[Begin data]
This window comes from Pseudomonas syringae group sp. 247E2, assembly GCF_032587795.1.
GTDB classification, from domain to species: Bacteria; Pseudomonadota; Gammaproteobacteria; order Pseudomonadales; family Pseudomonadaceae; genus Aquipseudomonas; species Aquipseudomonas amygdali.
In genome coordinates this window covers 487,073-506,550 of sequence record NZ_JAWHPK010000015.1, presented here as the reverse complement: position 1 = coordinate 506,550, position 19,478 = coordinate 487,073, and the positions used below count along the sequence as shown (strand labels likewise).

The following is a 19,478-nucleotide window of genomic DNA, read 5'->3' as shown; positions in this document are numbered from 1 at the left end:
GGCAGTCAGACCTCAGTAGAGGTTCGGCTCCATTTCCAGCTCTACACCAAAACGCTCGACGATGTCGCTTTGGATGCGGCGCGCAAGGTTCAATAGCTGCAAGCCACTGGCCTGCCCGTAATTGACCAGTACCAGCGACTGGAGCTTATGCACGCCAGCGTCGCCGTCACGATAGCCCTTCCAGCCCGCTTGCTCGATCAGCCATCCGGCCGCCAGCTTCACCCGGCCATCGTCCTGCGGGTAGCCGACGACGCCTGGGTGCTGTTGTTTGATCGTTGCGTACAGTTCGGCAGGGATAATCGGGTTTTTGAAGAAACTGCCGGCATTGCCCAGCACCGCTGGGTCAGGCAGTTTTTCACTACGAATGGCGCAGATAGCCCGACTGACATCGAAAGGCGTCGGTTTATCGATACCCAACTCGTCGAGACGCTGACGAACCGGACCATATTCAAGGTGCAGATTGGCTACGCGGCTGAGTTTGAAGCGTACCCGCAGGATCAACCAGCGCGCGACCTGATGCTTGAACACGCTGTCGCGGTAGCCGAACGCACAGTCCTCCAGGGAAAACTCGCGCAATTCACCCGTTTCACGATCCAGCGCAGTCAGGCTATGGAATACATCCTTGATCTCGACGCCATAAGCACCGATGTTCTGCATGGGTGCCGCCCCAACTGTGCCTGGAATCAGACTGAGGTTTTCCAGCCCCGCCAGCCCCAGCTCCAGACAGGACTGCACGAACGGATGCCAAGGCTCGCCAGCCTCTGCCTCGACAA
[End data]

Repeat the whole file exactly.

This window comes from Pseudomonas syringae group sp. 247E2, assembly GCF_032587795.1.
GTDB classification, from domain to species: Bacteria; Pseudomonadota; Gammaproteobacteria; order Pseudomonadales; family Pseudomonadaceae; genus Aquipseudomonas; species Aquipseudomonas amygdali.
In genome coordinates this window covers 487,073-506,550 of sequence record NZ_JAWHPK010000015.1, presented here as the reverse complement: position 1 = coordinate 506,550, position 19,478 = coordinate 487,073, and the positions used below count along the sequence as shown (strand labels likewise).

The following is a 19,478-nucleotide window of genomic DNA, read 5'->3' as shown; positions in this document are numbered from 1 at the left end:
GGCAGTCAGACCTCAGTAGAGGTTCGGCTCCATTTCCAGCTCTACACCAAAACGCTCGACGATGTCGCTTTGGATGCGGCGCGCAAGGTTCAATAGCTGCAAGCCACTGGCCTGCCCGTAATTGACCAGTACCAGCGACTGGAGCTTATGCACGCCAGCGTCGCCGTCACGATAGCCCTTCCAGCCCGCTTGCTCGATCAGCCATCCGGCCGCCAGCTTCACCCGGCCATCGTCCTGCGGGTAGCCGACGACGCCTGGGTGCTGTTGTTTGATCGTTGCGTACAGTTCGGCAGGGATAATCGGGTTTTTGAAGAAACTGCCGGCATTGCCCAGCACCGCTGGGTCAGGCAGTTTTTCACTACGAATGGCGCAGATAGCCCGACTGACATCGAAAGGCGTCGGTTTATCGATACCCAACTCGTCGAGACGCTGACGAACCGGACCATATTCAAGGTGCAGATTGGCTACGCGGCTGAGTTTGAAGCGTACCCGCAGGATCAACCAGCGCGCGACCTGATGCTTGAACACGCTGTCGCGGTAGCCGAACGCACAGTCCTCCAGGGAAAACTCGCGCAATTCACCCGTTTCACGATCCAGCGCAGTCAGGCTATGGAATACATCCTTGATCTCGACGCCATAAGCACCGATGTTCTGCATGGGTGCCGCCCCAACTGTGCCTGGAATCAGACTGAGGTTTTCCAGCCCCGCCAGCCCCAGCTCCAGACAGGACTGCACGAACGGATGCCAAGGCTCGCCAGCCTCTGCCTCGACAA